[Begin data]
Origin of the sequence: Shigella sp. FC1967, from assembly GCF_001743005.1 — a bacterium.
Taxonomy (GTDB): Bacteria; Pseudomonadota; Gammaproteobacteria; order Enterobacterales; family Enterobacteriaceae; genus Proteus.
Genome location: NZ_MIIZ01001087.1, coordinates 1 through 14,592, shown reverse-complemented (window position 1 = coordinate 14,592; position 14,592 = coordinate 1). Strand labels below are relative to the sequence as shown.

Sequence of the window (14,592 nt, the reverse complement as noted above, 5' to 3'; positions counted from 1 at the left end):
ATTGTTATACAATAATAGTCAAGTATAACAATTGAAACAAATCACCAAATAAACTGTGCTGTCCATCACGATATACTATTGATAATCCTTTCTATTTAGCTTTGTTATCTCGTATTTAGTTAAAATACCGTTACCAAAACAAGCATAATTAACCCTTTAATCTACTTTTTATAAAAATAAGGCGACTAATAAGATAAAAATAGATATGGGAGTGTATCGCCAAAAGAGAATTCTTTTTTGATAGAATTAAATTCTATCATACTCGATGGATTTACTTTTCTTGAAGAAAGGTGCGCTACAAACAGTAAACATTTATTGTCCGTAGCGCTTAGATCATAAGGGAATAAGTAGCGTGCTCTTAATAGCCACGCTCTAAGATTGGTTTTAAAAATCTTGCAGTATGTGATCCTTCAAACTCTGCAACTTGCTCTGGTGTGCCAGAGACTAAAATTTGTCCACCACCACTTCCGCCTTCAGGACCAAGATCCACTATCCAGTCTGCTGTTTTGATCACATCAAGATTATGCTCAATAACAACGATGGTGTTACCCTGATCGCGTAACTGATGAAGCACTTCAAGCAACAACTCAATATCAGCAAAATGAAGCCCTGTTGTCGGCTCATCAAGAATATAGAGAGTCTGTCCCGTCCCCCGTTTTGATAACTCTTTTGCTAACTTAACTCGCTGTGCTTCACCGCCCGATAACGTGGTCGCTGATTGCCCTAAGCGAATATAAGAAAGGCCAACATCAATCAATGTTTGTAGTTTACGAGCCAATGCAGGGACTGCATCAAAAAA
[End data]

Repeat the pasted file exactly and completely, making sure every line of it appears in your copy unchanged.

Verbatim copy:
Origin of the sequence: Shigella sp. FC1967, from assembly GCF_001743005.1 — a bacterium.
Taxonomy (GTDB): Bacteria; Pseudomonadota; Gammaproteobacteria; order Enterobacterales; family Enterobacteriaceae; genus Proteus.
Genome location: NZ_MIIZ01001087.1, coordinates 1 through 14,592, shown reverse-complemented (window position 1 = coordinate 14,592; position 14,592 = coordinate 1). Strand labels below are relative to the sequence as shown.

Sequence of the window (14,592 nt, the reverse complement as noted above, 5' to 3'; positions counted from 1 at the left end):
ATTGTTATACAATAATAGTCAAGTATAACAATTGAAACAAATCACCAAATAAACTGTGCTGTCCATCACGATATACTATTGATAATCCTTTCTATTTAGCTTTGTTATCTCGTATTTAGTTAAAATACCGTTACCAAAACAAGCATAATTAACCCTTTAATCTACTTTTTATAAAAATAAGGCGACTAATAAGATAAAAATAGATATGGGAGTGTATCGCCAAAAGAGAATTCTTTTTTGATAGAATTAAATTCTATCATACTCGATGGATTTACTTTTCTTGAAGAAAGGTGCGCTACAAACAGTAAACATTTATTGTCCGTAGCGCTTAGATCATAAGGGAATAAGTAGCGTGCTCTTAATAGCCACGCTCTAAGATTGGTTTTAAAAATCTTGCAGTATGTGATCCTTCAAACTCTGCAACTTGCTCTGGTGTGCCAGAGACTAAAATTTGTCCACCACCACTTCCGCCTTCAGGACCAAGATCCACTATCCAGTCTGCTGTTTTGATCACATCAAGATTATGCTCAATAACAACGATGGTGTTACCCTGATCGCGTAACTGATGAAGCACTTCAAGCAACAACTCAATATCAGCAAAATGAAGCCCTGTTGTCGGCTCATCAAGAATATAGAGAGTCTGTCCCGTCCCCCGTTTTGATAACTCTTTTGCTAACTTAACTCGCTGTGCTTCACCGCCCGATAACGTGGTCGCTGATTGCCCTAAGCGAATATAAGAAAGGCCAACATCAATCAATGTTTGTAGTTTACGAGCCAATGCAGGGACTGCATCAAAAAA